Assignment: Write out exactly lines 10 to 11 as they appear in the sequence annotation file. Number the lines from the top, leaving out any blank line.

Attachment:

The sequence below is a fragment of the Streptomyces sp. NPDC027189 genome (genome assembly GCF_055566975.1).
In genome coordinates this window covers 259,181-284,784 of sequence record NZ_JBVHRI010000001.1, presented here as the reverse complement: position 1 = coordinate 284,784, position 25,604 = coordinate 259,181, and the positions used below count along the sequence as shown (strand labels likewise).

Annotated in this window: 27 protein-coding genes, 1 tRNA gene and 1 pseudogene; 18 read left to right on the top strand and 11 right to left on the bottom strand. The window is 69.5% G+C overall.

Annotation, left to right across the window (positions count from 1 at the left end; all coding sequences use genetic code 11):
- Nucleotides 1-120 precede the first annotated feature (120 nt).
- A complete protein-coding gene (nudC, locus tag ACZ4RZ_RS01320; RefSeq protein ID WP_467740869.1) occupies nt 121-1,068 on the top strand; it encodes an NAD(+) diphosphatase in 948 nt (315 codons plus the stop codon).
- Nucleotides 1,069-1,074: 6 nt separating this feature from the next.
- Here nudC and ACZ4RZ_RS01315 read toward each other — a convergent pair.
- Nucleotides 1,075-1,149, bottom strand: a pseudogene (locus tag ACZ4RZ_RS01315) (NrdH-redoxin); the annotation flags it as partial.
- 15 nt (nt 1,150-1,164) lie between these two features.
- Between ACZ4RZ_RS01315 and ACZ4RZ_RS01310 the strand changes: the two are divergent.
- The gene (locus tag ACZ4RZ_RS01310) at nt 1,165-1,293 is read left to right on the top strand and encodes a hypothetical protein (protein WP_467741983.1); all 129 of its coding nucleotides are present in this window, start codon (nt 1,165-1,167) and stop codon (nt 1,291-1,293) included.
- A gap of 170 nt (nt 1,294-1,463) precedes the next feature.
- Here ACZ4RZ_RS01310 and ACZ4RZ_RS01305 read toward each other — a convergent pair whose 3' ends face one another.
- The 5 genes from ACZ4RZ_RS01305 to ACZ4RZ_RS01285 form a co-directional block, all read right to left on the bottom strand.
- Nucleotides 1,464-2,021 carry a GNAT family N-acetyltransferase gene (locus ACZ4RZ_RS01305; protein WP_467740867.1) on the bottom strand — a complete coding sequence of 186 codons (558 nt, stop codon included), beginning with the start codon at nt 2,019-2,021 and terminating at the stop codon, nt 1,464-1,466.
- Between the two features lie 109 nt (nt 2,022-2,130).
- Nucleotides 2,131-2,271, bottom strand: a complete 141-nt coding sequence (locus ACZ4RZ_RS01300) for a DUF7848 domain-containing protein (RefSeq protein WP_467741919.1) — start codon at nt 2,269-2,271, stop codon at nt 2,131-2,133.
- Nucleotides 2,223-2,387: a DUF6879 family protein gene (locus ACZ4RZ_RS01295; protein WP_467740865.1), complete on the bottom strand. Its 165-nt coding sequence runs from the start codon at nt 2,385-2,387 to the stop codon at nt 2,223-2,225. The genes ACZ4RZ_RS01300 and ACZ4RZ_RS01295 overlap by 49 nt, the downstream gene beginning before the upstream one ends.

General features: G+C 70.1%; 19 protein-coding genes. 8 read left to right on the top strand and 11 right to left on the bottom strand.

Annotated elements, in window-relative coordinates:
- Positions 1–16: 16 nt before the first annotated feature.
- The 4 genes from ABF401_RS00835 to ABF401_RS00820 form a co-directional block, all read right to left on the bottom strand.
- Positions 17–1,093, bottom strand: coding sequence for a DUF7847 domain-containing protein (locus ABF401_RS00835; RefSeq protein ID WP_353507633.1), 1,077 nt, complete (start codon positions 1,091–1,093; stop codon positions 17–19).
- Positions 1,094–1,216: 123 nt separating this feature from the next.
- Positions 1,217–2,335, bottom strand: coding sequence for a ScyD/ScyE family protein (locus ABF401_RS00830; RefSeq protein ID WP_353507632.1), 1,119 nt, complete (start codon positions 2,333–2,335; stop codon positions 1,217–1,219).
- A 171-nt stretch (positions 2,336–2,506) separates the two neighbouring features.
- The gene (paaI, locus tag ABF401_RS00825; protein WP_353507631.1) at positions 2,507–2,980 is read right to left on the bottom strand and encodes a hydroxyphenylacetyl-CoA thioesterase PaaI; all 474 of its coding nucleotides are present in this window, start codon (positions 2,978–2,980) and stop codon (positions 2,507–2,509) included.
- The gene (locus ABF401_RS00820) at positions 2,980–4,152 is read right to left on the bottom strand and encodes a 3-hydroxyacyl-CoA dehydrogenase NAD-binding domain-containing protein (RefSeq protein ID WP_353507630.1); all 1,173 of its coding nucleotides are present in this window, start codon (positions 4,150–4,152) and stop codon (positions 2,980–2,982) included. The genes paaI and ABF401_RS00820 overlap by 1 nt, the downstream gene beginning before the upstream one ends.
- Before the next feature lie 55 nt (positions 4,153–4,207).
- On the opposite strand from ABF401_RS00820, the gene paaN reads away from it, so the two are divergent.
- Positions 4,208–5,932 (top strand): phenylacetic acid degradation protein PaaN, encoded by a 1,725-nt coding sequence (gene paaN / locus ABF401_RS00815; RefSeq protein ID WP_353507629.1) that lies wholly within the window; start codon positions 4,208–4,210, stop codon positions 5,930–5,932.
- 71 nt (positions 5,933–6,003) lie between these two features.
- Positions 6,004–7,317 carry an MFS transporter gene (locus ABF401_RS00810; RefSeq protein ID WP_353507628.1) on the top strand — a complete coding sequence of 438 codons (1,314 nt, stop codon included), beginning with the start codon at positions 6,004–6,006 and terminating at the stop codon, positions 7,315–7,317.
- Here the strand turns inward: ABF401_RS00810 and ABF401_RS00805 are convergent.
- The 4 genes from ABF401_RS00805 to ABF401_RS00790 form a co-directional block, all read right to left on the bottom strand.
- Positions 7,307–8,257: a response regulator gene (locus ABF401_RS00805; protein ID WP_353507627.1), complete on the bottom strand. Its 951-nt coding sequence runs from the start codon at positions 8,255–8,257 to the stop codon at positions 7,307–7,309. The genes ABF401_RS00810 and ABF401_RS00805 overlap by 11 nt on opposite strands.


- 15 nt (nt 1,150-1,164) lie between these two features.
- Between ACZ4RZ_RS01315 and ACZ4RZ_RS01310 the strand changes: the two are divergent.